TRANSCEND(TM) Trial Results Presented at European Society of Cardiology Congress and Published in The Lancet

Sunday, August 31, 2008 General News
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RIDGEFIELD, Conn., Aug. 31 The primary results of theTRANSCEND(TM)* trial demonstrated that treatment with MICARDIS(R)(telmisartan) 80mg in patients receiving current standard of care resulted inan 8% reduction in the composite endpoint of cardiovascular death, myocardialinfarction, stroke and hospitalization for congestive heart failure. Thisreduction was not statistically significant (p=0.216; HR 0.92) compared topatients receiving placebo in addition to current standard of care.(1)Results of the main secondary endpoint of TRANSCEND as pre-specified in thestatistical plan demonstrated that telmisartan significantly reduced the riskof cardiovascular death, myocardial infarction and stroke in high-riskcardiovascular patients by 13% compared with those patients already receivingcurrent standard of care (p=0.048).(1) This risk reduction was achieveddespite a high proportion of patients receiving proven therapies such asstatins, anti-platelet agents or beta blockers. The main secondary endpoint ofTRANSCEND mirrors the primary endpoint of the landmark HOPE trial.(2) Apost-hoc analysis to adjust for multiplicity and overlap with primary endpointshowed a p-value of 0.068.(1) The results were presented today at the annualmeeting of the European Society of Cardiology in Munich, Germany and publishedonline in The Lancet.

In high-risk patients who cannot tolerate an angiotensin-converting enzyme(ACE) inhibitor, the TRANSCEND trial was designed to investigate potentialcardiovascular risk reduction benefits using the second-generation angiotensinII receptor blocker (ARB) telmisartan. Telmisartan was compared to placebo ontop of standard therapy (including anti-hypertensives, anti-platelet therapyand statins).

The TRANSCEND trial was part of the ONTARGET(TM) Trial Program, thelargest clinical trial ever undertaken with an ARB, involving more than 31,000high-risk cardiovascular patients with either normal or controlled bloodpressure. The ONTARGET Trial Program was based on the design of the landmarkHOPE trial and encompassed two randomized, double-blind, multi-centerinternational outcome trials: ONTARGET**, the main trial with resultsreported in March 2008,(3) and TRANSCEND, the parallel trial.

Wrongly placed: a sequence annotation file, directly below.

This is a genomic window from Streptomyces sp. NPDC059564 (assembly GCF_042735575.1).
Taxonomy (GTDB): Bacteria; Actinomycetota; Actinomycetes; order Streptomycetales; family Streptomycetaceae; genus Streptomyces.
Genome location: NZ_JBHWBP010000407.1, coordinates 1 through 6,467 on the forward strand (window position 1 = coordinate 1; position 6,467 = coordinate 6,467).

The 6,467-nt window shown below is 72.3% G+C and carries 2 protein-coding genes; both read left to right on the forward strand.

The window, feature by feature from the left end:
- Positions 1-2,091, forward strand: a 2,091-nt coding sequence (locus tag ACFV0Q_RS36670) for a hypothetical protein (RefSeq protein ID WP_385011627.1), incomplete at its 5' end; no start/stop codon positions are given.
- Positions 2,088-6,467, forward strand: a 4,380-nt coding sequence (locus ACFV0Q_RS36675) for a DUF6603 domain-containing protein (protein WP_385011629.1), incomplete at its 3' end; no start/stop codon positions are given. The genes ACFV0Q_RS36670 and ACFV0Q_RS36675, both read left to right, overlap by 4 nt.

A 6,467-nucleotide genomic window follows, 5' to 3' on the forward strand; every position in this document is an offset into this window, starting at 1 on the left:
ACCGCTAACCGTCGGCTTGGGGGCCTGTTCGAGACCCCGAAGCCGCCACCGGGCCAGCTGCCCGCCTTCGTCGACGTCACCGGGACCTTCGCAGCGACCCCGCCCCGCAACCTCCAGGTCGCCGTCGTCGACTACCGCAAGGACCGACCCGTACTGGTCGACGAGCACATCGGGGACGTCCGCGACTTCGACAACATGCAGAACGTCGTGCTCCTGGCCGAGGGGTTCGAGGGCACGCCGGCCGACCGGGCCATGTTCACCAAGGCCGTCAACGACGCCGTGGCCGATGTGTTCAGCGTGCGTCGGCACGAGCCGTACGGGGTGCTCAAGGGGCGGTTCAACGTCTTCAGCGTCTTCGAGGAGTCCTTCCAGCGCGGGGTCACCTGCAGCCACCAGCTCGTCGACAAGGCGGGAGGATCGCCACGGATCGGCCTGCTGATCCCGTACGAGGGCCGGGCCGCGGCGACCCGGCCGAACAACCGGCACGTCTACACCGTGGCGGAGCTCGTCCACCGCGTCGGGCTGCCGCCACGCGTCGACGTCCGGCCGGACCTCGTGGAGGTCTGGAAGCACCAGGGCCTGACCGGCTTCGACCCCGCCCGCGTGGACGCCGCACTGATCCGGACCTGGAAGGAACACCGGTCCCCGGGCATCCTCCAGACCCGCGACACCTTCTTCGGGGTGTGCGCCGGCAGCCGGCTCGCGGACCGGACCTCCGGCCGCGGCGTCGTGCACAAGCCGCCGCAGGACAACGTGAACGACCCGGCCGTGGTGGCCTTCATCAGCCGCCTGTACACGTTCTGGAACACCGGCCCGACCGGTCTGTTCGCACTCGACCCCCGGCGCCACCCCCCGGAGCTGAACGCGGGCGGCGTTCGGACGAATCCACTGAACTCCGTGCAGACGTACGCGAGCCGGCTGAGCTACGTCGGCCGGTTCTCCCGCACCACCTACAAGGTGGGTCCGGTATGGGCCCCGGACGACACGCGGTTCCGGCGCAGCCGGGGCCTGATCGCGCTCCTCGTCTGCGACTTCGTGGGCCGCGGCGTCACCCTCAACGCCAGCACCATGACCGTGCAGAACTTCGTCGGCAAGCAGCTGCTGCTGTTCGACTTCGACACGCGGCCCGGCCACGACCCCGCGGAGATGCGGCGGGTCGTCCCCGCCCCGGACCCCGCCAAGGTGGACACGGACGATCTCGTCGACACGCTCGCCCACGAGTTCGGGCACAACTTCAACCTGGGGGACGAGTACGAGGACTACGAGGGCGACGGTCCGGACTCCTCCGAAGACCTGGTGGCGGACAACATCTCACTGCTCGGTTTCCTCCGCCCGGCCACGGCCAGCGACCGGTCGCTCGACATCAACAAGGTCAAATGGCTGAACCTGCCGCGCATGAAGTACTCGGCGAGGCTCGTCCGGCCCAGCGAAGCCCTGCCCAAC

"Previously, the ONTARGET trial showed that telmisartan was as effectiveas the ACE inhibitor ramipril in reducing the risk of cardio- andcerebrovascular events, but with a lower rate of discontinuations. For high-risk patients who cannot tolerate an ACE inhibitor, the TRANSCEND resultscould represent an important step forward," said Michael Weber, M.D.,professor of medicine at the State University of New York, Downstate Collegeof Medicine.

It was also published that all cardiovascular hospitalizations weresignificantly reduced with telmisartan (894 vs. 980; p=0.025). Therapy withtelmisartan was well tolerated and showed a trend toward a lower rate ofdiscontinuation (640 patients discontinued taking telmisartan vs. 707 takingplacebo, p=0.051). The most frequently reported reasons for discontinuationwere hypotensive symptoms, syncope, cough, diarrhea, angioedema and renalabnormalities.(1)

TRANSCEND included 5,926 patients from 40 countries who were at high riskfor cardiovascular disease (patients older than 55 years, who have hadmyocardial infarction, peripheral arterial occlusive disease, stroke ortransient ischaemic attacks or suffer from diabetes mellitus and additionalrisk factors) and intolerant to widely-prescribed ACE inhibitors. Patients inthe trial were randomized to treatment with telmisartan 80mg/day or placebo.

It has been reported in medical literature that the incidence of patientswith hypertension who are intolerant to ACE inhibitors ranges between10-39%,(4-6) which often leads to discontinuation of treatment leavingpatients unprotected. Side effects associated with ACE inhibitors includeintolerable cough and rare, but poten

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